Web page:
In March 2020, on the advice from my pulmonologist, I started to self-isolate with my husband due to the COVID-19 pandemic. Since I worked in a large hospital, my doctor wanted me off the premises. He also wanted me to take extra precautions since I had advanced lung disease and cystic fibrosis-related diabetes. From March 2020 to November 2021, I didn’t see any family at all in person; “seeing” family meant calling them on FaceTime, I missed the birth and baptism of my sister’s first child, I didn’t go to the grocery store, and I had virtual clinic visits. I wanted to protect my health the best way I knew how — by being cautious. I didn’t spend the last 32 years taking care of my health to get severe illness or die from a virus.
I spent the next 14 months fighting with my workplace to allow me to work from home. My boss tried to guilt and shame me into not listening to my doctor’s advice and to continue working in person. After being furloughed and put on sick leave, I finally had to choose to come back on campus (with more than 20,000 employees, not including patients and families) or I would be let go. I decided not to go back to protect my health and keep isolating at home, especially with the disregard my boss had for my well-being.
While we have been careful and have spent limited time with others, my husband Justin and I have found ways to really embrace and enjoy our time together. Almost every day we would ride our bikes until the weather was too cold. We started a garden and grew a plethora of vegetables and canned them, made sourdough bread, tried new recipes, joined a volunteer organization that ships cookies to deployed armed forces, reorganized our house, and gained two more hours of sleep each day. I can do more treatments during the day; my exercise routine has increased because I have more time and I’m less tired. While I always look at things from “the glass half full” perspective, I’m super grateful for the time I’ve gotten to spend with my husband and my family as well as having a better work-life balance.
Eventually, I found the perfect fully remote job with an awesome boss who greatly values work-life balance. I’m able to work my own hours and have much needed independence to ensure I’m keeping up my CF care and getting my job done. We’ve taken our RV north to our family’s property, working right by the lake — swimming, fishing, and biking after work. It’s been an amazing shift in quality of life, having all this freedom!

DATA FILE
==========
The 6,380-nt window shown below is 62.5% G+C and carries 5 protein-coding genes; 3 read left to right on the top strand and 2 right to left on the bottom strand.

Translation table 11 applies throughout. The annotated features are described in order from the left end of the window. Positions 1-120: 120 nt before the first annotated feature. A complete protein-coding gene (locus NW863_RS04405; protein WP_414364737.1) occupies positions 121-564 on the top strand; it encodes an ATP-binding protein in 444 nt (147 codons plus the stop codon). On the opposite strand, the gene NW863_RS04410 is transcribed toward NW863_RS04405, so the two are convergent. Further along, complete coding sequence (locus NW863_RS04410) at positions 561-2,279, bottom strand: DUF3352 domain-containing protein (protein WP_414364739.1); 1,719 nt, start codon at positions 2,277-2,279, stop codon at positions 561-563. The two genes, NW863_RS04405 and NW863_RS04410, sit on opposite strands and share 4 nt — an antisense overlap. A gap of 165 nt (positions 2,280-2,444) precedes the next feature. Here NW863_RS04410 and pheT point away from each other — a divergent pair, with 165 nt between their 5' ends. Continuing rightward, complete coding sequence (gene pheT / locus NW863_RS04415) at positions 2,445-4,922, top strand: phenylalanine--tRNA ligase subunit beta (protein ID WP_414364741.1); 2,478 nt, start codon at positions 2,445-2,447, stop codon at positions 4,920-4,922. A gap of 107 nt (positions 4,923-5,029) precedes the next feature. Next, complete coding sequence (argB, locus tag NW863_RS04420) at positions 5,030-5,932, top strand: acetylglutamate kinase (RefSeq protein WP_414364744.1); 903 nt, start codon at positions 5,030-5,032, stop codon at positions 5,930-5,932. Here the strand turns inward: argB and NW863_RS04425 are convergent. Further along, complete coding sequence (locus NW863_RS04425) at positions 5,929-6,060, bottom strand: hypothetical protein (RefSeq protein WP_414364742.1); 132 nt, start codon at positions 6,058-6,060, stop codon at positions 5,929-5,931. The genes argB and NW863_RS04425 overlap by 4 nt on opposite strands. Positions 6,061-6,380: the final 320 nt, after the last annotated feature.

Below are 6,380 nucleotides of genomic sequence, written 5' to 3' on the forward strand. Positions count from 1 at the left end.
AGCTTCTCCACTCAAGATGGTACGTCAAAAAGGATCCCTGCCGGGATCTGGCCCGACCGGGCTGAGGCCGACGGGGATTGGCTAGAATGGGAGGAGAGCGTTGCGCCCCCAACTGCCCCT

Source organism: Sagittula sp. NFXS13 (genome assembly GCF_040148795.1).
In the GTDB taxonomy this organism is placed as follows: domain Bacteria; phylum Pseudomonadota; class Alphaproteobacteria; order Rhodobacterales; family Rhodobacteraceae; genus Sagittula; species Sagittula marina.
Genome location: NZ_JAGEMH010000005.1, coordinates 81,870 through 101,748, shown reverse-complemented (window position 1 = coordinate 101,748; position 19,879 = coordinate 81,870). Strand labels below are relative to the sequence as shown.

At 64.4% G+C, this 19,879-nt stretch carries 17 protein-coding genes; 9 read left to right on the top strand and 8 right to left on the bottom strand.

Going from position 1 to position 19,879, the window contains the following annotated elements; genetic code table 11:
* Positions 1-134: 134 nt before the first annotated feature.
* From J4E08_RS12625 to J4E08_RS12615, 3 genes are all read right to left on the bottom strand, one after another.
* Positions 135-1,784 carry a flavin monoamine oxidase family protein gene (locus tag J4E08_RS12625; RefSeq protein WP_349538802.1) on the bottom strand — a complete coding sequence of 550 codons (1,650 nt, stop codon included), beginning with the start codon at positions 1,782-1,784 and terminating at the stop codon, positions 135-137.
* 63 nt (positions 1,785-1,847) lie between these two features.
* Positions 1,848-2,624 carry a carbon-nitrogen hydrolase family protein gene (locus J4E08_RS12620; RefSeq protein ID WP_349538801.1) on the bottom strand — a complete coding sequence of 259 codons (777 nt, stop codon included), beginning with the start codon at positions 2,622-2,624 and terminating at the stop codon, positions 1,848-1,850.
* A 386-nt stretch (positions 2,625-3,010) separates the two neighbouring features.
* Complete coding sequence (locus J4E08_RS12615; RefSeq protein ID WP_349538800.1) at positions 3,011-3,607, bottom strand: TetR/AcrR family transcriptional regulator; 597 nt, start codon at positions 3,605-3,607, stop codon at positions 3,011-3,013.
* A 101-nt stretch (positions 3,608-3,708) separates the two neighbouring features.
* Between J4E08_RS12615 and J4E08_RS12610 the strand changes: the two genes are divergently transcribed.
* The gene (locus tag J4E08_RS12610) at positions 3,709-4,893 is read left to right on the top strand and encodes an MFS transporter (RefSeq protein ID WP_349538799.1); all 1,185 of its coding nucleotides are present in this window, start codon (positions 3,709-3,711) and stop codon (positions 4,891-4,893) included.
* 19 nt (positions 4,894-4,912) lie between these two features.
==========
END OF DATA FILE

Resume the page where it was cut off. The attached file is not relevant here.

I also missed my family greatly, and while seeing my nephew on FaceTime was a good alternative, it couldn’t replace toddler snuggles!!! In November 2021, my husband and I surprised my family by driving our RV from our home in Michigan to see them in Arizona. We isolated the entire way down, only stopping to get gas. We surprised everyone — my parents, sister, brother-in-law, and my nephew. Since we both have remote roles, we’re still in Arizona squeezing in all the cuddles and play time we can! Luckily, they isolated as well so we felt safe visiting them in person.
Our circumstances still look about the same. We’re still not going grocery shopping, haven’t been to a restaurant or movie theater, or seen people outside of our family in person. Despite the pushback from family and friends, my husband and I decided to see only people who are vaccinated, mostly outside and while still maintaining physical distance. Some people have totally understood why we’ve been so careful others have critiqued us for “not living life and being scared.” While I understand their position, I’ve done a lot of work my entire life to SURVIVE so while COVID-19 may be “mild” for most people, having advanced lung disease and other health issues mean I need to be extra careful.
While I cannot estimate when life will go back to pre-pandemic “normal” — I absolutely LOVE the normal that we’ve created!
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